From left: Ariel Richardson, Sydney Charles, Daniel Riley and Deanna Reed-Foster. (Photo credit: Michael Brosilow)From left: Ariel Richardson, Sydney Charles, Daniel Riley and Deanna Reed-Foster. (Photo credit: Michael Brosilow)

That song, as it happens, is something of a play all by itself as it captures the lives of archetypal African-American women who show up in the 16th Street church where Simone happens to be surveying the ruins and sheltering from dangerous street protests. (It also just happens that Simon’s brother, Sam Waymon, expertly played by music director Daniel Riley, is seated at a surviving upright piano.)

Simone’s first encounter is with Sarah (Deanna Reed-Foster), the older woman who has worked long years as a maid, still invests her faith in a higher power, and wants no part of the violence that has erupted. And Reed-Foster brings an inner strength and sense of self, as well as a fear of change, to a role that is much like that of the maid in the musical “Caroline, or Change.”

The next to take shelter in the church is Sephronia (an intriguingly etched performance by Ariel Richardson), the twentysomething “high yeller” activist. A light-skinned woman with a black mother and absent white father, she is scorned by both African-Americans (for her perceived privilege), and discriminated against by whites.

Front, from left: Ariel Richardson, Melanie Brezill, Deanna Reed-Foster. Back, from left: Sydney Charles, Daniel Riley. (Photo credit: Michael Brosilow)Front, from left: Ariel Richardson, Melanie Brezill, Deanna Reed-Foster. Back, from left: Sydney Charles, Daniel Riley. (Photo credit: Michael Brosilow)

And then there is Sweet Thing (the wild and fiery Melanie Brezill), a sharp-edged, unapologetic prostitute with a fierce temper and a cynical capitalist drive. (She even bags a shoe that might have belonged to one of the murdered young girls with the hope of selling it.)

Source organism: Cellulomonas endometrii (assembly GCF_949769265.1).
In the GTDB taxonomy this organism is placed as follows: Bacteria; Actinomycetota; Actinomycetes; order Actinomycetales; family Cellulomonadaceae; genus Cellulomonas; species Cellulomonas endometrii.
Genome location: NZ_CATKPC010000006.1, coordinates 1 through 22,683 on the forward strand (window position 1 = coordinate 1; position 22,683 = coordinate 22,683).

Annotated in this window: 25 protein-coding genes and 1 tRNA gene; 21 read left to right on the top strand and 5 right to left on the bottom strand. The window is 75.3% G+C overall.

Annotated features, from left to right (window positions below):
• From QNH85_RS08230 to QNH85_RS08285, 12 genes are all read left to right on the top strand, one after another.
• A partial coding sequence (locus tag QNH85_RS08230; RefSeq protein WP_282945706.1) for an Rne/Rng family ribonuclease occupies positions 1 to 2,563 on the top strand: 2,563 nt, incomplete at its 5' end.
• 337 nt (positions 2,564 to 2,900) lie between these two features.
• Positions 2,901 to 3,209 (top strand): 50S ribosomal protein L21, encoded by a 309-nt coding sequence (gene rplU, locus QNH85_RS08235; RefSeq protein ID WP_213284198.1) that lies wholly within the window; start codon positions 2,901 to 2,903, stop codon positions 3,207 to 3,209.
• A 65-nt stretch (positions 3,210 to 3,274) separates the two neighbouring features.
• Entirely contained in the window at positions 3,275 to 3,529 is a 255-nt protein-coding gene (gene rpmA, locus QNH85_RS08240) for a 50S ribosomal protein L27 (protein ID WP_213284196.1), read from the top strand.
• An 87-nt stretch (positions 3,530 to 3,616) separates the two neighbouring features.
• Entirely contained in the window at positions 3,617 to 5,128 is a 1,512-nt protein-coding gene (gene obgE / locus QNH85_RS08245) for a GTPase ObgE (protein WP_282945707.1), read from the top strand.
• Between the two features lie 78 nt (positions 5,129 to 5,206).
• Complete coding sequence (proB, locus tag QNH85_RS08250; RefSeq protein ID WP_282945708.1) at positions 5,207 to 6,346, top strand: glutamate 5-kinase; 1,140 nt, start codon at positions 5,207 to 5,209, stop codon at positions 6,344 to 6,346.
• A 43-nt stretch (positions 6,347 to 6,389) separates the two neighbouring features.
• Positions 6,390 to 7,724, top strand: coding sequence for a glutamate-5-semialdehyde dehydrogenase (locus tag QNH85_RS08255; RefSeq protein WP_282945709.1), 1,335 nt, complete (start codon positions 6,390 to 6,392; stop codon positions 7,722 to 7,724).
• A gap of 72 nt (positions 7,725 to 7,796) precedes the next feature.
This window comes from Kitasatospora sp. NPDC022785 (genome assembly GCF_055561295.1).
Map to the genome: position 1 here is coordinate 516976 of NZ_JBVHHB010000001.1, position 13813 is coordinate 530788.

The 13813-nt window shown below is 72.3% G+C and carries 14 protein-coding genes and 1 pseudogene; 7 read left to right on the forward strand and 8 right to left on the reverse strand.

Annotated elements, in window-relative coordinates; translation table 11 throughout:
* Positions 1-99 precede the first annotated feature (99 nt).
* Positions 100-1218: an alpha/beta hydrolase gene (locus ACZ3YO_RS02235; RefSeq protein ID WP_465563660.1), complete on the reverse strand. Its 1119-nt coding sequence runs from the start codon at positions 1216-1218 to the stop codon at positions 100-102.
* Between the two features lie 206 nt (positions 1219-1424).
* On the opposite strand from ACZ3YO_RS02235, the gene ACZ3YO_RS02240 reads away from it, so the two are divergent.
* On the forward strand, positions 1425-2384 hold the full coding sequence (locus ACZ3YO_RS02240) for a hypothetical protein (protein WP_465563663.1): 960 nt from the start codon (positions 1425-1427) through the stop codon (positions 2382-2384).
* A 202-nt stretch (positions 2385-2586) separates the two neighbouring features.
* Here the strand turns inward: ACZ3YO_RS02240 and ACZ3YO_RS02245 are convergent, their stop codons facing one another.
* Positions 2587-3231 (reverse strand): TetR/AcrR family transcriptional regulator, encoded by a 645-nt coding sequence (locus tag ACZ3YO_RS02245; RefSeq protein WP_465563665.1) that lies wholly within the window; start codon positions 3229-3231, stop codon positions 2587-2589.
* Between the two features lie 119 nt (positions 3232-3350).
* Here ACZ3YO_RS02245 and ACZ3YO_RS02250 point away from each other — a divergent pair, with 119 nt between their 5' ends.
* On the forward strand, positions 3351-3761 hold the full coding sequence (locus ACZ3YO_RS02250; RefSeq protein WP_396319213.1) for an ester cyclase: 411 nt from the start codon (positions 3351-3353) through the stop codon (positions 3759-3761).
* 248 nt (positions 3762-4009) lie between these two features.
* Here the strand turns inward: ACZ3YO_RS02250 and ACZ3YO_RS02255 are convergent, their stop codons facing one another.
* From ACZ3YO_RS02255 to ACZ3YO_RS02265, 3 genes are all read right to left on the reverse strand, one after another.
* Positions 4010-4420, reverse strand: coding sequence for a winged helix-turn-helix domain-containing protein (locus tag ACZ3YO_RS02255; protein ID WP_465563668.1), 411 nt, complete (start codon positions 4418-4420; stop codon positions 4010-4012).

Each of these four women has suffered because of the color of her skin and the oppression of black women by both black and white men. Yet they are the bedrock of the race.

Of course the primary force that drives the story here is the already semi-famous Simone, whose profoundly troubled marriage, troubling role as a mother, and self-exile to Europe and Africa is yet to come, but whose mix of self-hatred and exceptionalism is expertly channeled by Charles, an actress-singer of smoldering intensity who rips the stuffing out of each of her songs. (Something wonderful also happens when the four women join voices to create superb harmonies.)

Overall there is an agitprop quality to Ham’s play. And while Simone might well have had conflicted feelings about “Porgy and Bess” (despite the fact that her recordings of “Summertime” and “I Loves You, Porgy” were among her hits), to suggest that the George Gershwin/DuBose Heyward opera was racist or condescending is profoundly misguided. It was, in fact, ahead of its time, as was Gershwin’s adamant demand that it only be performed by a black cast. And not only have singers from Marian Anderson, Leontyne Price and Audra McDonald tapped into its beauty, but Langston Hughes, the great Harlem Renaissance poet (and social activist) championed it.

That said, there are countless reasons to see “Four Women,” and to be reminded of just how ahead of her time Simone herself happened to be.

“Nina Simone: Four Women” runs through March 2 at Northlight Theater, 9501 N. Skokie Blvd., Skokie. For tickets ($30-$88) call (847) 673-6300 or visit www.northlight.org. Running time is one hour and 40 minutes with no intermission.

Follow Hedy Weiss on Twitter: @HedyWeissCritic